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Ancient remains of a child provides glimpse into lives of earliest Americans

The partial skeleton of a three year old child, uncovered in central Alaska, dates back to 11,500 years ago. It’s one of the oldest human remains found in North America.

Archaeologists have uncovered the cremated remains of a child that lived 11,500 years ago at the Upward Sun River site, near the Tanana River in central Alaska. The partial skeleton, its antiquity determined using radiocarbon dating of wood at the site, is one of the oldest remains found in North America. It was discovered in what is believed to be a temporary summer dwelling for nomadic families that may have spent the season hunting for small game in the area. The discovery was reported by Ben Potter, of the University of Alaska at Fairbanks, and his colleagues in the journal Science.

In a press release, Dr. Potter said,

The site is truly spectacular in all senses of the word. The cremation is quite significant, but the context of the find is important too.

Before this find we knew people were hunting large game like bison or elk with sophisticated weapons, but most of sites we had to study were hunting camps. But here we know there were young children and females. So, this is a whole piece of the settlement system that we had virtually no record of.

Fragments like these are among the remains discovered at the Upward Sun River site in Alaska. Photo credit: Maureen McCombs, University of Alaska Fairbanks

The child’s remains, about 20 per cent of the skeleton, was found in a large oval-shaped pit, about 27 centimeters (10.6 inches) deep, located at the center of the home. It’s thought that the pit was initially used for cooking and waste disposal because the remains of salmon, ground squirrel, ptarmigan, and other small animals were found in it. The child’s skeleton, however, was at the top of those contents. Archaeologists believe that the child was cremated in the pit that was subsequently sealed, and the house abandoned.

There’s not enough of the remains left to identify the sex of the child, but based on teeth found at the site, the researches believe the child to be about three years of age. No symbolic objects were found among the remains. But that doesn’t mean that the child’s death was treated without reverence. Said Dr. Potter,

All the evidence indicates that they went through some effort. The burial was within the house. If you think of the house as the center of many residential activities: cooking, eating, sleeping, and the fact that they abandoned the house soon afterward the cremation, this is pretty compelling evidence of the careful treatment of the child.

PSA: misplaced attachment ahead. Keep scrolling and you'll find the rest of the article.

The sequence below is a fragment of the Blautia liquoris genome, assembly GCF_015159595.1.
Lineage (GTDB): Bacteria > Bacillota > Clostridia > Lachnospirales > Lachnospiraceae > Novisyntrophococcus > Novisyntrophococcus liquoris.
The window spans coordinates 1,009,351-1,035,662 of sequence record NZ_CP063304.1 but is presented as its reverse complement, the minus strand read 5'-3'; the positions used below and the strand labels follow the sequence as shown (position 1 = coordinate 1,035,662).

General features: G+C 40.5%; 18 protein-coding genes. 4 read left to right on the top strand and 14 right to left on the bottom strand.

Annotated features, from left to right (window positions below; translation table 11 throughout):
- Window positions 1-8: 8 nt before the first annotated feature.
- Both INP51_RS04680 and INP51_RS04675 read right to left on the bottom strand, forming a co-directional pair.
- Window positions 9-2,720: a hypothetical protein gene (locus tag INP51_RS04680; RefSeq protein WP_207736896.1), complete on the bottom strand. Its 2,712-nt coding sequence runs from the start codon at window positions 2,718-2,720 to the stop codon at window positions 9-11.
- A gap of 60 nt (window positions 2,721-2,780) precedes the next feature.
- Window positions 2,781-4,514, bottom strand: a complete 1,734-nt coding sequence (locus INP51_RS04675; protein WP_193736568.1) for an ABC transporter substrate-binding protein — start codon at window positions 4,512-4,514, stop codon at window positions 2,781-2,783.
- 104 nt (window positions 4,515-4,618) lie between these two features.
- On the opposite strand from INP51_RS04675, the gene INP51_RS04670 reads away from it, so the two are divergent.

Skylar Chase stands with her grandmother, Healy Lake Traditional Council First Chief Joann Polston, as she looks at remains and artifacts from the Upward Sun River site. Photo credit: Maureen McCombs, University of Alaska Fairbanks

Some researchers studying early American populations believe that the first inhabitants of North America may have arrived from Siberia via the Bering Land Bridge. This would have occurred towards the end of the last ice age, around 13,000 years ago, when the sea level was lower than it is today. Because of possible ties between the ancient child’s people to current-day Native Americans, the Healy Lake Tribe and other Alaska native people have been working closely with the archaeologists in the excavation of the ancient home and study of the child’s remains. The Healy Lake Tribe have named the child ‘Xaasaa Cheege Ts’eniin,’ which means ‘Upward Sun River Mouth Child.’

Check out this video that contains more details about the find, including interviews with members of the Healy Lake Tribe.

A child died 11,500 years ago, and was cremated in a pit at the center of what appears to be a summer dwelling. His — or her — partly charred partial skeleton was found by a team of archaeologists from the University of Alaska, working with members of the Healy Lake Tribe. Teeth found at the site placed the child’s age at about three years. The child was likely a descendant of the first humans that may have entered North America from Siberia, about 13,000 years ago, crossing a land bridge between the two land masses that had been left exposed by the lower sea level towards the end of the last ice age. The child was named ‘Xaasaa Cheege Ts’eniin’ by the tribe, which means ‘Upward Sun River Mouth Child.’

Joshua Reuther, Ben Potter and Joel Irish excavate the burial pit at the Upward Sun River site in Alaska. Photo courtesy of Ben Potter.

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